This article supplements the one that appeared in the Bulletin on 27 June. Here we give you five additional tips for taking care of your mental health.
- Make the most of the positive moments of your day
Human beings tend to focus their attention on the problems that need solving. This can lead to feelings of unhappiness or stress and prevent us from appreciating what’s going well.
It may take some time to change this habit, but adopting a more positive outlook on life can contribute to our well-being.
Try this exercise to help you to focus on the positive:
Take a piece of paper and divide it into two columns. In the first column write down the difficulties or problems you’ve encountered during the day. In the second column write down all the positive experiences you’ve had during the day. It could be a smile, birdsong, constructive feedback from a colleague, a job well done or a delicious meal. The challenge is to write down at least three positive things to offset each difficulty or problem.
- Practise gratitude
Human beings don’t value these positive things very much, if at all, as they are used to taking them for granted. However, neuroscience shows that practising gratitude (saying thank you, for example, or remembering something that someone has done for us or that we’ve done for them) gives us a deep sense of well-being.
In the same spirit as the previous exercise, take a few minutes each evening to review the events of the day. Since you woke up, what has happened to help or inspire you or make you happy? Take the time to say thank you. Each day, try to find at least one thing for which you feel grateful and observe how this has a positive influence on your state of mind.
- Develop your self-esteem
Research tells us that our self-esteem affects the way we evaluate a potentially stressful situation. The higher our self-esteem, the lower the degree of stress we experience.
Self-esteem is a resource that we can use to keep stress in check and it also helps to counteract negative emotional states of mind such as depression and anxiety*.
Self-esteem is the ability to accept ourselves, like ourselves and believe in our own worth, regardless of our successes and failures, our position or our achievements.
We can develop self-esteem at any time in our lives. Here are two small exercises to get you started:
- Identify your own inner dialogue: what do you tell yourself when you make a mistake? How do you relate your latest failure? Is your inner dialogue positive or negative?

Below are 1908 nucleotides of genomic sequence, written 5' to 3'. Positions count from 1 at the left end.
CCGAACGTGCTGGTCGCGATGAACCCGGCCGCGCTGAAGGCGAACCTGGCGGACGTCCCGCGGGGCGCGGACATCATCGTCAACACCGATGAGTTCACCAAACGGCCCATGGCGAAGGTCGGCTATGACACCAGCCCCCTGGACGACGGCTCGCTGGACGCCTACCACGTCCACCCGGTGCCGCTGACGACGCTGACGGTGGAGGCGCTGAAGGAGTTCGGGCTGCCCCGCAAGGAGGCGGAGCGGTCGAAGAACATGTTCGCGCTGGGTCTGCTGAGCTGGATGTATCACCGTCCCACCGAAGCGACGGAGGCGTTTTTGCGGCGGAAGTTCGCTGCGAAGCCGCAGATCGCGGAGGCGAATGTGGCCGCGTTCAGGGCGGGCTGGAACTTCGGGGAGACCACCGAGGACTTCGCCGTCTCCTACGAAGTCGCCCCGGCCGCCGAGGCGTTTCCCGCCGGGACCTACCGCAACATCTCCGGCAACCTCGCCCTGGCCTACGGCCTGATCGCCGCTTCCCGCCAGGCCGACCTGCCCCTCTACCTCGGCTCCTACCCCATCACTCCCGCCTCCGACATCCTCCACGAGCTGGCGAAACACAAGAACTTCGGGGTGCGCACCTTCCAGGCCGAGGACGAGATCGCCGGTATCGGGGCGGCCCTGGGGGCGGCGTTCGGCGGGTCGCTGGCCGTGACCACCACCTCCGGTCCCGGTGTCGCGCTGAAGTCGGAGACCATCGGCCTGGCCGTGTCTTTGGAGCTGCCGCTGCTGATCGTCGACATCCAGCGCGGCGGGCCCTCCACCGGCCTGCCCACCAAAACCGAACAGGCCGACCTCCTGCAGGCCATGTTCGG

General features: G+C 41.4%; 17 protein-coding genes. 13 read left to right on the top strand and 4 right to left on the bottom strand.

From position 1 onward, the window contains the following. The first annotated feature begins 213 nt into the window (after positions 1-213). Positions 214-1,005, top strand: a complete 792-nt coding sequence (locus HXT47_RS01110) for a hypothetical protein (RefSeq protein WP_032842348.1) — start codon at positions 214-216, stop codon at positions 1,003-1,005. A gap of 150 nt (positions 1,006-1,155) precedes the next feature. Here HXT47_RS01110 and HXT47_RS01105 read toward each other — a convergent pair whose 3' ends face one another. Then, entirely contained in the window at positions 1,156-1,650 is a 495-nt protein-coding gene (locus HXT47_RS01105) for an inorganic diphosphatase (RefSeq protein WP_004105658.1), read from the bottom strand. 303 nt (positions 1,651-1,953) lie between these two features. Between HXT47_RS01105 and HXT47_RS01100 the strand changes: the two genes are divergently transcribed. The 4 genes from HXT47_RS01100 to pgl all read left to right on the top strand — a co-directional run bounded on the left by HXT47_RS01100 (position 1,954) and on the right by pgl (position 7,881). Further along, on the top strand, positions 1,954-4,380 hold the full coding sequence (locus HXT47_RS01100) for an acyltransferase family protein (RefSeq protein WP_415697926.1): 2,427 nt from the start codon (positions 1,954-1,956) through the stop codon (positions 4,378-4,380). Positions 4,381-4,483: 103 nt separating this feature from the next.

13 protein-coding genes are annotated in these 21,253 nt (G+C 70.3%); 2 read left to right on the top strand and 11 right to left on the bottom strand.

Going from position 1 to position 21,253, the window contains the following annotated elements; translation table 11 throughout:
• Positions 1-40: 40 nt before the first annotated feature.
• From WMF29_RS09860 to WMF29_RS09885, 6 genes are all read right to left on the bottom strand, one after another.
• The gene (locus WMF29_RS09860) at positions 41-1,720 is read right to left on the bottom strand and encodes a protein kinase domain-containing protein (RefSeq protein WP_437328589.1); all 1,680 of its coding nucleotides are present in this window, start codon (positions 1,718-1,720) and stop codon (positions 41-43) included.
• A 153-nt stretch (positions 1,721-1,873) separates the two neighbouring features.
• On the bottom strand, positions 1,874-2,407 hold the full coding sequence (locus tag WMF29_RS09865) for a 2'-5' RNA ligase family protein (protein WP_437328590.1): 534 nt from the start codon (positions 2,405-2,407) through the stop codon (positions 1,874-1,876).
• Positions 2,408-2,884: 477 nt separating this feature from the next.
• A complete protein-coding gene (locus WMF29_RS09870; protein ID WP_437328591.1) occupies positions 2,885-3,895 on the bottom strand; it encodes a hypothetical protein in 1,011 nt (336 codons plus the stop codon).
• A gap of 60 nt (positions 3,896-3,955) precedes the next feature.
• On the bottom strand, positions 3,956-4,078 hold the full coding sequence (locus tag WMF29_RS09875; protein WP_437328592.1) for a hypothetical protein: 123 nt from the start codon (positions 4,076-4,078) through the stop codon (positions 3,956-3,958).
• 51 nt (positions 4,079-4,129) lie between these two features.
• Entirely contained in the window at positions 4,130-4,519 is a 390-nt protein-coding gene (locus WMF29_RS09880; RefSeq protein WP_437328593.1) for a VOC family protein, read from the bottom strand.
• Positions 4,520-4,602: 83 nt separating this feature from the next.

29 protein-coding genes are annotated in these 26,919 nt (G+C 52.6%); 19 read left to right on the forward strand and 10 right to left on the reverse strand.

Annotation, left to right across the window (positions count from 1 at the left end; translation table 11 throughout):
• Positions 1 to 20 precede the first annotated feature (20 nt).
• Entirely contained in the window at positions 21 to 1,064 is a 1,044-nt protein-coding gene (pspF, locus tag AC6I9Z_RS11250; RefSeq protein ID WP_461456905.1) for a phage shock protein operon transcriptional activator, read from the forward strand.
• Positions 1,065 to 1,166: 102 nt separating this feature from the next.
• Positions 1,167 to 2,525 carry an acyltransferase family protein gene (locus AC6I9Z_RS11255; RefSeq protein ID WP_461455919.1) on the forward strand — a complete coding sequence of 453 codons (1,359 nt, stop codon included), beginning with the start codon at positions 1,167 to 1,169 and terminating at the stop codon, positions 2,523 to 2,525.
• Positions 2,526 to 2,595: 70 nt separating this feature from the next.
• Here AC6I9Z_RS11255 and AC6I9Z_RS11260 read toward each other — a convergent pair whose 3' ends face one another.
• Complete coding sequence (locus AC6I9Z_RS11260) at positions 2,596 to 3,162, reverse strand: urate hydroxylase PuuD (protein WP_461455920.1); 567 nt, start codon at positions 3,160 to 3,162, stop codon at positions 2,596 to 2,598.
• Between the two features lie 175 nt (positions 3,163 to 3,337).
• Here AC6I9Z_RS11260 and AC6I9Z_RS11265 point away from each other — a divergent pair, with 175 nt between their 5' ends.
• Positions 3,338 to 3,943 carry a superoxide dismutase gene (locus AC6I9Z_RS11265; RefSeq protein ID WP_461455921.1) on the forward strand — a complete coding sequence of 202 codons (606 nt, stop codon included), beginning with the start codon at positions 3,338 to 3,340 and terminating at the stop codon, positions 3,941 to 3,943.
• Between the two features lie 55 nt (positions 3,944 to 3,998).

If it’s rather negative, try to replace it with words that bring a sense of support, confidence, understanding or courage. Speak to yourself as if you were talking to your best friend!
- All the experiences we have, whether good or bad, teach us many things. Think of a situation you experienced that makes you feel uncomfortable. Try to “rewrite” the situation, giving it a new meaning, one that you would be a little more comfortable with. Use this process to identify what the situation has brought you.
- Listen to your emotions
It’s sometimes difficult to recognise our emotions. Unconsciously, emotions influence our state of mind, our thoughts, our actions and our relationship with ourselves and others.
Some emotions, such as fear, sadness and anger, are considered to be “negative” because of the unpleasant feelings they produce. It’s possible that we try to suppress them because we don’t know how to manage them. But the more we try to hide our emotions, the more significant they become. It’s essential to let them out, but you can choose the right time to do so.
We can also discuss our emotions with those around us, a person we trust or a good listener, or else write them down or express them in a drawing.
- Take a mental break
We have about 6000 thoughts each day! The brain is not able to distinguish between what is real, what is imaginary and what is possible. Simply by thinking of something we activate our physiological alert system (the sympathetic nervous system), which tries to provide a response to the situation.
Give yourself a mental break. Give your brain and your body a moment of relaxation and well-being by activating the parasympathetic nervous system (the opposite of the sympathetic nervous system).
Try to find a quiet moment in the day. The best times are first thing in the morning or at the end of the day. Ten minutes are all you need! Try putting on some relaxing music or lighting a candle. Place your hand on your chest to keep your attention focussed. Breathe gently, taking the time to savour the moment. Pay attention to how the air moves in and out of your lungs, as this will help your mind to settle into the present moment. If a thought crops up, don’t worry. Just bring your attention back to your breathing.
Being able to put our minds on pause is a preventive mental health strategy.
Let’s not forget that our mental health is crucial to our overall health.
If you feel that you would benefit from talking professional or personal matters through with a professional, don’t hesitate to contact us. The Medical Service offers all members of the personnel (MPE and MPA) first-line psychological counselling. Appointments with our psychologists, Katia Schenkel and Sébastien Tubau, are free of charge and strictly confidential: https://hse.cern/content/psychologist.
* Moksnes, U. K., Moljord, I. E. O., Espnes, G. A., & Byrne, D. G. (2010). The Association between Stress and Emotional States in Adolescents: The Role of Gender and Self-Esteem. Personality and Individual Differences, 49, 430-435.